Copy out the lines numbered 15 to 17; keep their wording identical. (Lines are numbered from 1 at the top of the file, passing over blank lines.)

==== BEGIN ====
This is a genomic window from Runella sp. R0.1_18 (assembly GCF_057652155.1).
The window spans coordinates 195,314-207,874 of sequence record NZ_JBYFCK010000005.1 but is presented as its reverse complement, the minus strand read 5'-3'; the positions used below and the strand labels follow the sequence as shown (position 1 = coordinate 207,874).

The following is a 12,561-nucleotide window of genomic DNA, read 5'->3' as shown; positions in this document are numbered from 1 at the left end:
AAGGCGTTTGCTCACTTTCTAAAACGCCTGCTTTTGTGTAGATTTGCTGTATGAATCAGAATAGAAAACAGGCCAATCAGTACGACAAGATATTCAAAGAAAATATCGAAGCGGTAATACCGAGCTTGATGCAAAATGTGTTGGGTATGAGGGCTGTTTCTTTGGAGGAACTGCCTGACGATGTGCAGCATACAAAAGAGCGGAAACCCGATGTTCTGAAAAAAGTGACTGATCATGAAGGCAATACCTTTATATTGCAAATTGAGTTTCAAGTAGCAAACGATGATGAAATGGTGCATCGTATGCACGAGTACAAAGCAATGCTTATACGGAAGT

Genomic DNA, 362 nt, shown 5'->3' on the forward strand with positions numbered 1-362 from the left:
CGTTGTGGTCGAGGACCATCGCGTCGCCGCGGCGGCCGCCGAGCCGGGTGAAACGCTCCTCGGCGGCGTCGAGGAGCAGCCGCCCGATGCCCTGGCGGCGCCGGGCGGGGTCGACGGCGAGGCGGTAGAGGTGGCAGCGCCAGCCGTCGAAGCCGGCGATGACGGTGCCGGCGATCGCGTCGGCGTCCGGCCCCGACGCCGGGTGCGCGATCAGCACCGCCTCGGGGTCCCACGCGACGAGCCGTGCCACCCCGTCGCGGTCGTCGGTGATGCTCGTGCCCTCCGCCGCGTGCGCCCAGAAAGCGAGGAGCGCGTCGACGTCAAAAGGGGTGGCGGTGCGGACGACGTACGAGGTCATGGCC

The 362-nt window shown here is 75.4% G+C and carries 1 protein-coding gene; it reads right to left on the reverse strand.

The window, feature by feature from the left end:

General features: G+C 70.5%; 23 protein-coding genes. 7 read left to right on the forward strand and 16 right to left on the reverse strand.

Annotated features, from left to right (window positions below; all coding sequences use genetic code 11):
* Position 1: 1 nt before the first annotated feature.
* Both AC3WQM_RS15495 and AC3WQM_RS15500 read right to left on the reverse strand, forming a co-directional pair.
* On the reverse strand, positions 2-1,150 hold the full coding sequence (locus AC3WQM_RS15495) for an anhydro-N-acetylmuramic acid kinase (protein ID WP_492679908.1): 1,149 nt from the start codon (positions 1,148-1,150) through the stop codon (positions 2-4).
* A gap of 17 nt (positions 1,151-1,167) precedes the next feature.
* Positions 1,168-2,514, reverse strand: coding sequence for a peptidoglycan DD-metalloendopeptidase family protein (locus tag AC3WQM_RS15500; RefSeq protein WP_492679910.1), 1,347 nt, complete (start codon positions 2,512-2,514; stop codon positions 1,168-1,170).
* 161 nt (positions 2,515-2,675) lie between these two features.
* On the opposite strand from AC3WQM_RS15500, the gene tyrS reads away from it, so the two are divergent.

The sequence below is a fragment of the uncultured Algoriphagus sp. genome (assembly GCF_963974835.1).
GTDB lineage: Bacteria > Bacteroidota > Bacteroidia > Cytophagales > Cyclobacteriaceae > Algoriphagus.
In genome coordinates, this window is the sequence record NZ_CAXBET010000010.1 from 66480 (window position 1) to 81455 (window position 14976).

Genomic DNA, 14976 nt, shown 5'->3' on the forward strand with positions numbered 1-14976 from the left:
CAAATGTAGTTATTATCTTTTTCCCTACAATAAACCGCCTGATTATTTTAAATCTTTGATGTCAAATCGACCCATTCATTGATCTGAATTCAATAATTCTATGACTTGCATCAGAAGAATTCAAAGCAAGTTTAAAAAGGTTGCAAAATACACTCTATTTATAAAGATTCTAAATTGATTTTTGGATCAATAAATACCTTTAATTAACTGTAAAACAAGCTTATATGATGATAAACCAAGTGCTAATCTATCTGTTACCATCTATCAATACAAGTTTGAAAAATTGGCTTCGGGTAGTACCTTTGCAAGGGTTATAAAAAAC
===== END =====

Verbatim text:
* Positions 1,168-2,514, reverse strand: coding sequence for a peptidoglycan DD-metalloendopeptidase family protein (locus tag AC3WQM_RS15500; RefSeq protein WP_492679910.1), 1,347 nt, complete (start codon positions 2,512-2,514; stop codon positions 1,168-1,170).
* 161 nt (positions 2,515-2,675) lie between these two features.
* On the opposite strand from AC3WQM_RS15500, the gene tyrS reads away from it, so the two are divergent.